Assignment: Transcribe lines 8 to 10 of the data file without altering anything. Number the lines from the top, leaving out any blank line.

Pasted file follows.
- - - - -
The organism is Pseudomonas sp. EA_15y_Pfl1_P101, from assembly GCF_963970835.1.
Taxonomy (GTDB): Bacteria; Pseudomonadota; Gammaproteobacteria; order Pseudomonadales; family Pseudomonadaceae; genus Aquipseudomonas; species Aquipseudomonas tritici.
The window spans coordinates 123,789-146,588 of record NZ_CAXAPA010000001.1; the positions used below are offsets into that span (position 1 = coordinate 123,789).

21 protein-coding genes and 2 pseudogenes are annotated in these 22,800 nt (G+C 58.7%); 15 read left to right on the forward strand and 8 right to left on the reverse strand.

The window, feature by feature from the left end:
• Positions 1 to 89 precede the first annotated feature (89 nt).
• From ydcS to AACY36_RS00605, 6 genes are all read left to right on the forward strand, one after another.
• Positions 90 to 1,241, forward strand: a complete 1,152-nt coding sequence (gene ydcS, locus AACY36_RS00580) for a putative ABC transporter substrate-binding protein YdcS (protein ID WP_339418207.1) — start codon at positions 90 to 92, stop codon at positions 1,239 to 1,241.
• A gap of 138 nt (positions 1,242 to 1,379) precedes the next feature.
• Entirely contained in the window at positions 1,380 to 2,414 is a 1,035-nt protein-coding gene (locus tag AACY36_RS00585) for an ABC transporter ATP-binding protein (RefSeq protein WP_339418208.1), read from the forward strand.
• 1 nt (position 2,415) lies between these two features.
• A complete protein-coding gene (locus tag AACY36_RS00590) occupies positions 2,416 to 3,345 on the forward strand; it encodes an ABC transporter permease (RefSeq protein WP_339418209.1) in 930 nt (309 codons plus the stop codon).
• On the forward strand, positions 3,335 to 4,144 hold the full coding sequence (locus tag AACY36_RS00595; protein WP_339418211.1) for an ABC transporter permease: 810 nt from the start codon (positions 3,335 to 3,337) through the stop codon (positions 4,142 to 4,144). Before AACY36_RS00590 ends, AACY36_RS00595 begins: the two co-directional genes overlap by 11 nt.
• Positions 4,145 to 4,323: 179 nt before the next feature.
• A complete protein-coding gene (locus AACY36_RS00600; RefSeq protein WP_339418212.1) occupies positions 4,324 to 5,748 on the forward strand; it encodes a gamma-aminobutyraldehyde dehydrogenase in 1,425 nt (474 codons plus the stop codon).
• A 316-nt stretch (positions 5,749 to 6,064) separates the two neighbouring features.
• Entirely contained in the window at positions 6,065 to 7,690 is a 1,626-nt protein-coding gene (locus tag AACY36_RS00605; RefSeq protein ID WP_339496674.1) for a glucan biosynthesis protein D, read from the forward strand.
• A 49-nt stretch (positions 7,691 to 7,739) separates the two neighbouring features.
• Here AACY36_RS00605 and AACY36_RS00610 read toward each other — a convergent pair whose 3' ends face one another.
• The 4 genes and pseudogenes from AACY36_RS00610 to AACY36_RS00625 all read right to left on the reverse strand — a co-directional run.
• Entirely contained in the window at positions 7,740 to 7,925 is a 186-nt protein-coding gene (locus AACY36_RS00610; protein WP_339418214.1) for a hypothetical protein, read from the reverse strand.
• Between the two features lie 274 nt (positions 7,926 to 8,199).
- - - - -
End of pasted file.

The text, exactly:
• Positions 90 to 1,241, forward strand: a complete 1,152-nt coding sequence (gene ydcS, locus AACY36_RS00580) for a putative ABC transporter substrate-binding protein YdcS (protein ID WP_339418207.1) — start codon at positions 90 to 92, stop codon at positions 1,239 to 1,241.
• A gap of 138 nt (positions 1,242 to 1,379) precedes the next feature.
• Entirely contained in the window at positions 1,380 to 2,414 is a 1,035-nt protein-coding gene (locus tag AACY36_RS00585) for an ABC transporter ATP-binding protein (RefSeq protein WP_339418208.1), read from the forward strand.